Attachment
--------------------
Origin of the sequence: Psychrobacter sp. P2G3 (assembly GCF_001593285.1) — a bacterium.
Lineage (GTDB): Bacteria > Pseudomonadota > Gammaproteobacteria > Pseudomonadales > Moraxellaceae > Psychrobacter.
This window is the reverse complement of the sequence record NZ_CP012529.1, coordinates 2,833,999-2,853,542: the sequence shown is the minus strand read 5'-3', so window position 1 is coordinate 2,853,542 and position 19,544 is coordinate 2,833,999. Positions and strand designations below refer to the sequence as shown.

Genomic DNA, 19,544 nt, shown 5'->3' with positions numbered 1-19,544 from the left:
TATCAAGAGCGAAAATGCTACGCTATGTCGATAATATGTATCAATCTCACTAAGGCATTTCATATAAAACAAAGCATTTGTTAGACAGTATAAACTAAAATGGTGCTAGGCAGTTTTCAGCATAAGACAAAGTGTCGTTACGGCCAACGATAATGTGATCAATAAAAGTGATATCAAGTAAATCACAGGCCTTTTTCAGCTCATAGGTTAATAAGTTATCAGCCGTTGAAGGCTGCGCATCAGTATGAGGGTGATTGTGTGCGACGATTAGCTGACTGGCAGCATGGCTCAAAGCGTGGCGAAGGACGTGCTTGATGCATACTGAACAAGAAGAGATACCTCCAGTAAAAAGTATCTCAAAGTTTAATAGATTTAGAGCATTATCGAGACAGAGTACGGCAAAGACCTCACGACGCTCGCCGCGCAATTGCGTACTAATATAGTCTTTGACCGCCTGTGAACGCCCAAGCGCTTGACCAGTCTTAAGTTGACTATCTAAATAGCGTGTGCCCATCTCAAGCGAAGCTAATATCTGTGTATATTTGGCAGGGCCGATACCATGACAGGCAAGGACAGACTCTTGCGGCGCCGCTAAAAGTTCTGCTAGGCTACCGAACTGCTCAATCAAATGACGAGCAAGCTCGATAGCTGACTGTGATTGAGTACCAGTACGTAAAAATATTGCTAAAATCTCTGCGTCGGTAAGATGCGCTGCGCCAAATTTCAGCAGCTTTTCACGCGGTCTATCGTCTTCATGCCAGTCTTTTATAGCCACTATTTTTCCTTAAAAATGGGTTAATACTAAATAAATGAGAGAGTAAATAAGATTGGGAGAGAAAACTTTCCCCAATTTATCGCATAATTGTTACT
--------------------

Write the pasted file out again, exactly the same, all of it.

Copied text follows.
Origin of the sequence: Psychrobacter sp. P2G3 (assembly GCF_001593285.1) — a bacterium.
Lineage (GTDB): Bacteria > Pseudomonadota > Gammaproteobacteria > Pseudomonadales > Moraxellaceae > Psychrobacter.
This window is the reverse complement of the sequence record NZ_CP012529.1, coordinates 2,833,999-2,853,542: the sequence shown is the minus strand read 5'-3', so window position 1 is coordinate 2,853,542 and position 19,544 is coordinate 2,833,999. Positions and strand designations below refer to the sequence as shown.

Genomic DNA, 19,544 nt, shown 5'->3' with positions numbered 1-19,544 from the left:
TATCAAGAGCGAAAATGCTACGCTATGTCGATAATATGTATCAATCTCACTAAGGCATTTCATATAAAACAAAGCATTTGTTAGACAGTATAAACTAAAATGGTGCTAGGCAGTTTTCAGCATAAGACAAAGTGTCGTTACGGCCAACGATAATGTGATCAATAAAAGTGATATCAAGTAAATCACAGGCCTTTTTCAGCTCATAGGTTAATAAGTTATCAGCCGTTGAAGGCTGCGCATCAGTATGAGGGTGATTGTGTGCGACGATTAGCTGACTGGCAGCATGGCTCAAAGCGTGGCGAAGGACGTGCTTGATGCATACTGAACAAGAAGAGATACCTCCAGTAAAAAGTATCTCAAAGTTTAATAGATTTAGAGCATTATCGAGACAGAGTACGGCAAAGACCTCACGACGCTCGCCGCGCAATTGCGTACTAATATAGTCTTTGACCGCCTGTGAACGCCCAAGCGCTTGACCAGTCTTAAGTTGACTATCTAAATAGCGTGTGCCCATCTCAAGCGAAGCTAATATCTGTGTATATTTGGCAGGGCCGATACCATGACAGGCAAGGACAGACTCTTGCGGCGCCGCTAAAAGTTCTGCTAGGCTACCGAACTGCTCAATCAAATGACGAGCAAGCTCGATAGCTGACTGTGATTGAGTACCAGTACGTAAAAATATTGCTAAAATCTCTGCGTCGGTAAGATGCGCTGCGCCAAATTTCAGCAGCTTTTCACGCGGTCTATCGTCTTCATGCCAGTCTTTTATAGCCACTATTTTTCCTTAAAAATGGGTTAATACTAAATAAATGAGAGAGTAAATAAGATTGGGAGAGAAAACTTTCCCCAATTTATCGCATAATTGTTACT